Just about summing it all up, Labour’s Siobhain McDonagh asked Sunak on the committee, “Do you think people are stupid?” for not realising that the promised income tax cut of one penny in 2024 was a transparently cynical election ploy. He did not answer the question directly, so you can only assume that he does indeed think the British population are fools. Instead, Sunak oleaginously said he wanted to give people a sense of the “direction of travel” to cut taxes in the future - the promised land of low taxes and high wages is just around the corner, if you have enough faith.

In the real world, the chancellor is squeezing the pips out of the poorest sections of the working class, whilst pretending he is making them better off in the long run. He has been accused of being a “fiscal illusionist”, when in fact he is a fiscal conman. Of course, this reveals the stupidity of those who were calling for Sunak to replace Boris Johnson - look at what you would have got.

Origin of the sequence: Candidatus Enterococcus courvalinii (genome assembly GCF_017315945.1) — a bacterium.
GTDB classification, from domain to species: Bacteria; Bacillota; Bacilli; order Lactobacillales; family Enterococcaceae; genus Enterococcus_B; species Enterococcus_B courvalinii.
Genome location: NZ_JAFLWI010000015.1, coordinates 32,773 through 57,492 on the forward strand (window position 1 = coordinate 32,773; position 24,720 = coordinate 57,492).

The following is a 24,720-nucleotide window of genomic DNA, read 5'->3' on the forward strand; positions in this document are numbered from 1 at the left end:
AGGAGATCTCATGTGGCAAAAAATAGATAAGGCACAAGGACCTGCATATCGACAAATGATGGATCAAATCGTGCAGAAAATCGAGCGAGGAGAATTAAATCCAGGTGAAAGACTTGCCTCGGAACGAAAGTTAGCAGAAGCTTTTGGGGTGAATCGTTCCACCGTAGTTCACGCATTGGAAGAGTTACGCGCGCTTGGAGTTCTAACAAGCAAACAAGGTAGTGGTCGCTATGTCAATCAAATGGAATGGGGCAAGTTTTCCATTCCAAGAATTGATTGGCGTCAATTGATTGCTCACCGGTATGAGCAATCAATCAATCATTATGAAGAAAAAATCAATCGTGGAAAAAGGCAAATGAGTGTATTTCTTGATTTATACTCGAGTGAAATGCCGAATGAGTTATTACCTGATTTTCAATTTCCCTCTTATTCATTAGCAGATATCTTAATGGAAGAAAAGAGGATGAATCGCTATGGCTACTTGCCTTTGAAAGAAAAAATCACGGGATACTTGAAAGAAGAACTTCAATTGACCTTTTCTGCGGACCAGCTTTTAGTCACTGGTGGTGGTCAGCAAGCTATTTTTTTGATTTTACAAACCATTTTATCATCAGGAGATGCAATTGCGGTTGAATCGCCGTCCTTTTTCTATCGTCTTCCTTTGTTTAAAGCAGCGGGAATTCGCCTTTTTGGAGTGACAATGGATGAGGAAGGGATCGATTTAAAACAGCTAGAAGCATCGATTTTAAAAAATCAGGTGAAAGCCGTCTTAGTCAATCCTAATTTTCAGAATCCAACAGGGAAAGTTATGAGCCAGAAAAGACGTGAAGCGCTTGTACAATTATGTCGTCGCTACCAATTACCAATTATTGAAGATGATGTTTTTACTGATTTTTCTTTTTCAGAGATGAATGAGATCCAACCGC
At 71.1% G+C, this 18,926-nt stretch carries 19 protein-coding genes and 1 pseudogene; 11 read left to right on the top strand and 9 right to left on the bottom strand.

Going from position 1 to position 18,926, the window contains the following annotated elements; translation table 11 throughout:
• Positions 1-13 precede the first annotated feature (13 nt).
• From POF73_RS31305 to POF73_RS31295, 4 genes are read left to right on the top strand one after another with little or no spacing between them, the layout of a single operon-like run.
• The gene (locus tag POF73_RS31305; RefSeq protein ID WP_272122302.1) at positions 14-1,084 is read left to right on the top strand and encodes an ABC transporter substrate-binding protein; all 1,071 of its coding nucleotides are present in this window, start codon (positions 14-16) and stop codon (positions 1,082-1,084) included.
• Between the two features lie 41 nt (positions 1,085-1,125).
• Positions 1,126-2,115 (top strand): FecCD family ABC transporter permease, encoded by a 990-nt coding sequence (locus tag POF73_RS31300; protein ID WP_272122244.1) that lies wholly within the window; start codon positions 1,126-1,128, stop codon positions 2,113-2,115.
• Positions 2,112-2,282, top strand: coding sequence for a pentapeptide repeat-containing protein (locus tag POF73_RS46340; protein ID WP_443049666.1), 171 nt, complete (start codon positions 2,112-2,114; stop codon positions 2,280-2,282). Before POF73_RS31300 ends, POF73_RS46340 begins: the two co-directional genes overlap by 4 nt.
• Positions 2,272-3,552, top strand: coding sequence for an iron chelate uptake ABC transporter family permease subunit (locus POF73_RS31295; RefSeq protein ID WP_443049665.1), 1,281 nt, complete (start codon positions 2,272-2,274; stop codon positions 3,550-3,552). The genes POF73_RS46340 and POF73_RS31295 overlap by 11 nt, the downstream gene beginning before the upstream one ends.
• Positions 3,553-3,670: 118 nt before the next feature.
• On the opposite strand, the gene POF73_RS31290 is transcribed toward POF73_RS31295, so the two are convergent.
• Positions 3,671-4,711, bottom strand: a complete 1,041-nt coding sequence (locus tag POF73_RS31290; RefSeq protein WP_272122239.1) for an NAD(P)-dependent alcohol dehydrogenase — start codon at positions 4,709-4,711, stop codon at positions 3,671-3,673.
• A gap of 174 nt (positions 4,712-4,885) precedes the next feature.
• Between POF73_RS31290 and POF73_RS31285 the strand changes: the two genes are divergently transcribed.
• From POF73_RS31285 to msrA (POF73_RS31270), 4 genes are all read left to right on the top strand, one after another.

Worryingly, the Office for Budget Responsibility this week predicted that inflation would hit a 40-year high of 8.7% in October - fuelling the biggest fall in living standards in any single year since records began in 1956. As for the Bank of England, after initially hoping 7.5% would be the peak, it has reluctantly accepted that the economic landscape has changed. Prices will inevitably get higher still, making double-digit inflation a real possibility.